FACT NUMBER (3) most rentals are unfurnished, which means, EMPTY! There is no law in Israel requiring that apartments be rented with a refrigerator, stove, oven, microwave, etc. So, do not be shocked if you enter your new home in Israel and find yourself with a complete barebones apartment. Thus, it is important to check with the landlord and get the facts. Unless you have leased a furnished apartment (and be sure to go over the list of what is furnished with the landlord before arrival and again upon arrival), one of your first fun trips is going to be to the furniture and appliance store. There are lots of second hand outlets for everything, so if need be, you can purchase used for the time being until you fully settle into your new home. Be aware that the stoves here are smaller than in America, generally due to limited space, and Israelis do not use dryers.
FACT NUMBER (4) some apartments, especially older ones, do not have screens in the windows. Ours did not and we had to buy them if we wanted them. Once again, I was in shock. Are we in the 21st century I wondered? When I asked my landlady, she said she never had a problem with bugs coming in. Beside she said, if you have screens, the bugs won’t be able to get out and you’ll be stuck with them in your house. Go figure!
FACT NUMBER (5) In Israel, homes and apartments have individual heating/air conditioning units (called mazganim) on the wall in each room. Some rentals do not have heating/air conditioning units in all the rooms. This depends on where you live in Israel due to the weather conditions. For example, in the hot climate areas, they may not have heating units because it does not get very cold. Additionally don’t be surprised if the chord to the mazgan is far from the electrical outlet. This is an unsightly reality and one of the great mysteries of buildings in Israel.
FACT NUMBER (6) Beware of rentals with high ceilings! They look very cool, but they are very expensive to heat and Americans need heat. Electricity in Israel is extremely expensive.
FACT NUMBER (7) older apartments, may frequently have an absence of kitchen cabinets. Make sure you get your needs met and don’t settle for a rental out of desperation. These missing components can come back to haunt you.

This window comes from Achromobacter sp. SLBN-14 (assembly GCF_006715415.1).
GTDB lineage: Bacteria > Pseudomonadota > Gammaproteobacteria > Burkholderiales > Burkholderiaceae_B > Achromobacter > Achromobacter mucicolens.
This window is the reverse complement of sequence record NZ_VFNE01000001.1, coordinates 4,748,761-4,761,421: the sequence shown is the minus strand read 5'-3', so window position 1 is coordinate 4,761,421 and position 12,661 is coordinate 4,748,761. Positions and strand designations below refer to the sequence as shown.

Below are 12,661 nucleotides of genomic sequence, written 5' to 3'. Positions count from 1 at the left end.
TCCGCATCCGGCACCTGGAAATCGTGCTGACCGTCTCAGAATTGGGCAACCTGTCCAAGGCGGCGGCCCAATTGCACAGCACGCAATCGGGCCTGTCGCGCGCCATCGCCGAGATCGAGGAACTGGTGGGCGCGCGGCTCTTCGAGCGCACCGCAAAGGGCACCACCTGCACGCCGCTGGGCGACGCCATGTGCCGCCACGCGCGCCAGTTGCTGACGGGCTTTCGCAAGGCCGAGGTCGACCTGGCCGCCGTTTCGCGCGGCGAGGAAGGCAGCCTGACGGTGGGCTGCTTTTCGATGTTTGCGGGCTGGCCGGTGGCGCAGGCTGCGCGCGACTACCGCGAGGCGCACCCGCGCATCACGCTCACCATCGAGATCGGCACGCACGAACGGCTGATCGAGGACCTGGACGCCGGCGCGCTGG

FACT NUMBER (8) electrical outlets are very limited in houses in Israel.
FACT NUMBER (9) upgrade your home repair skills before coming to Israel due to landlord unreliability. This aspect is not uncommon, though many olim have had good experiences and relationships in this realm. Landlords are required to have working plumbing and electricity. The best piece of advice is to learn the location of your neighborhood hardware store because you may be required to fix things yourself.
FACT NUMBER (10) YOU SHOULD HAVE A LAWYER LOOK OVER YOUR AGREEMENT! Also, IT IS MY UNDERSTANDING THAT CONTRACTS MUST BE TRANSLATED OR EXPLAINED IN THE LANGUAGE YOU UNDERSTAND. Also, check out the landlord, to verify he follows through on repairs etc. in a timely manner. In other words, take precautions to get your needs met and always consult with others. There is a good summary on renting apartments on our blog page: Helpful Knowledge & Insights: “Renting an Apartment in Israel.”
Realistic Expectations, Adaptations, Sense of Humor, and Breathe
Settling into a new country is a huge adjustment on every level. It is brave souls who make the choice and we salute your courage. Adapting to change is always difficult! However, the upsets and disappointments that occur during the settling in process, should not drive us to a place of negativity or judgment against Aliyah or Israel. As we discuss our Aliyah experiences, let’s try to be positive and share words of encouragement, and remember that everyone’s experience is unique and colored by their own expectations of their absorption. Aliyah provides us with the opportunity to make our name great by living in our Biblical homeland. We never achieve greatness by tearing down the reputation of this Holy Land.
In spite of the challenges that always arise, be clear that you have great merit to be residing in the Holiest place on earth. The Zohar HaKodesh in Bamidbar 118 states, “There is no happiness but only when Israel settles in the Holy Land.” Rabbi Elimelech of Lizensk says, “Only in Eretz Yisrael can happiness be complete because it is possible to sanctify yourself with its great Keddusha, something that is impossible in foreign lands.” HKBH said, “Eretz Yisrael is more beloved to me than everything.” Bamidbar Rabba 23. The Alter Rebbe brings down in the Sefer Mishnat Yoel the following, “Don’t you know? Haven’t you heard? The beauty, the glory and the greatness of the Mitzvah of strengthening the settlement of Eretz Yisrael, for it is a great mitzvah, to awaken the old love and the desire for the Holy Land and to renew the love as former days, so that the love burns like a flame of fire.” Remember, you have come home to build up your nation in your ancestral homeland. It is exciting and yes, challenging but it is worth it.
Sending Blessings for great success in your settling in process. You have increased the might of our holy nation in our beloved homeland. Best of luck in all your endeavors, With Love, Ariella Bracha.